DB Schenker sale – storm clouds gathering
Don’t look into the rear-view mirror
Automotive supplier Robert Bosch, Kuehne + Nagel and Panalpina are all joining DB Schenker’s antitrust lawsuit against 13 cargo airlines, according to German media.
Other companies may also be joining the case, filed in the regional court of Cologne.
The additional parties take the total claim for damages in Germany to €2bn, with a further €900m sought in interest payments, according to Deutsche Bahn.
The German company’s claims in Germany alone reach €1.2 billion and €560 million in interest payments. Last month, the logistics firm said Lufthansa was to blame for 10-20% of the damage caused by the cartel, according to Reuters.
DB Schenker has stated that its preferred outcome is to settle with the airlines. Court documents filed in New York, where the company is hoping to claim $370m – which could triple to $1.1bn – indicate that at least two airlines may have settled.
In December, Schenker dismissed the action against SAS Cargo Group, “without prejudice”, while in August, shortly after the initial case was filed, Schenker issued a notice of dismissal of the action against Nippon Cargo Airlines.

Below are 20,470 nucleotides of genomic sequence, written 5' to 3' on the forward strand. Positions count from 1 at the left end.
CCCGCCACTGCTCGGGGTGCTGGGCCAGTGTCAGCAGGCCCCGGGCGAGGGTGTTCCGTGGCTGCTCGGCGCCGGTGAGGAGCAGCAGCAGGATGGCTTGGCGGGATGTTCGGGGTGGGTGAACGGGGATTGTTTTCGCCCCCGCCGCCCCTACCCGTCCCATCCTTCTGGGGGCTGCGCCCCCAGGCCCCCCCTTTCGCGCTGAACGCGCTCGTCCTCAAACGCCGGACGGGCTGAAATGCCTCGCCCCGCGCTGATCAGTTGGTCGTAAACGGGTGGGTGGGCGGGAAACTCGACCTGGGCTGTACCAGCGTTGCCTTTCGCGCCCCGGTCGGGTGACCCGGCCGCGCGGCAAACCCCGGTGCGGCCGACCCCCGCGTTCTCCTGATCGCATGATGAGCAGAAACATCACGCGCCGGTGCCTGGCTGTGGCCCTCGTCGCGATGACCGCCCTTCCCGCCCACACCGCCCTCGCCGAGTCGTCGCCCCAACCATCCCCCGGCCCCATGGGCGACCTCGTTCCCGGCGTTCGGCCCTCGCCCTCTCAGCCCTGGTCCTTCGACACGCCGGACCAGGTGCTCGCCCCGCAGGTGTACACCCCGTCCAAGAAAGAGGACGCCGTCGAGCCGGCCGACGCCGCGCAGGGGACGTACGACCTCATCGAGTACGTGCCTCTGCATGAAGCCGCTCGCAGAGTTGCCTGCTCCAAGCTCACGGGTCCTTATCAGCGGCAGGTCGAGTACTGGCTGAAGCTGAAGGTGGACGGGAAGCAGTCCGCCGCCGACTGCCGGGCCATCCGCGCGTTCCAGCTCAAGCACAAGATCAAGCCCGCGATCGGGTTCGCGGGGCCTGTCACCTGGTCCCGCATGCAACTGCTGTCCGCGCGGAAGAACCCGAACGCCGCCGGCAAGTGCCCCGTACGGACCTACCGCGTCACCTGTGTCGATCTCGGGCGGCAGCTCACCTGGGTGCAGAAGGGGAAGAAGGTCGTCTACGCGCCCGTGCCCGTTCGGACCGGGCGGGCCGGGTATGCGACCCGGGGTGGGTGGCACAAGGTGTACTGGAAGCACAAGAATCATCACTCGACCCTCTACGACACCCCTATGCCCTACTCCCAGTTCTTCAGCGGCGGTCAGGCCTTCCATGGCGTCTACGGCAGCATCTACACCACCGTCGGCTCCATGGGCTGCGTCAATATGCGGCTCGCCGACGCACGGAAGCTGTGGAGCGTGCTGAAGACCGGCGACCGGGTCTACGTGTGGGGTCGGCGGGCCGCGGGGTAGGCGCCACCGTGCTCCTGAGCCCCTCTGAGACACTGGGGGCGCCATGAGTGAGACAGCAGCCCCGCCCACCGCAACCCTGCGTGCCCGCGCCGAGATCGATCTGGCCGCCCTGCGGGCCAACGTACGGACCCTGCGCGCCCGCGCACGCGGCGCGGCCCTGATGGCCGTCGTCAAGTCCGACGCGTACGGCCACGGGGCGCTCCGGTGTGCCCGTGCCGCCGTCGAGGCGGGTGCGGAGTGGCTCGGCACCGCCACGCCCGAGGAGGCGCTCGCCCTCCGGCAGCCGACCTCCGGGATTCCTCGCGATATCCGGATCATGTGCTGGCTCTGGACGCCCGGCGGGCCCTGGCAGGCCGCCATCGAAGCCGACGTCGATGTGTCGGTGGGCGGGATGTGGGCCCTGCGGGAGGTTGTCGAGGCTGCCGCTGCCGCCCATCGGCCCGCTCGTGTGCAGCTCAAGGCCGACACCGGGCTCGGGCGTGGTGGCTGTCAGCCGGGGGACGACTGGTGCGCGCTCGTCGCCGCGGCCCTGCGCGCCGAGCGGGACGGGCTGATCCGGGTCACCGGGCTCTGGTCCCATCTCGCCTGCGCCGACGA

It appears Air France, along with Cargolux, All Nippon Airways and Qantas, has filed a motion to dismiss the case in the US. While two of the airlines are arguing the case should be pursued in Germany and not the US, Air France says the case should be heard in Amsterdam.
But in December, DB Schenker laid out several arguments to counter Air France’s appeal for Dutch jurisdiction, and asked the court to deny the carrier’s request. It asks the court to “arm itself with an appropriate degree of scepticism” and claims its intent, to “evade the application of US law to a US injury would significantly prejudice Schenker, is not a result US courts should countenance”.
The US antitrust cases appear to go on and on. Currently at least three are in play, two against a list of airlines. One is a class action on behalf of customers against some 17 airlines, but the forwarders themselves are defendants in another case brought by several customers.
With industry executives asking if the only way to make money from logistics now is in the US courts, where companies act as defendant in some cases and plaintiff in others, it would appear that the only real winners in all of this are the lawyers.
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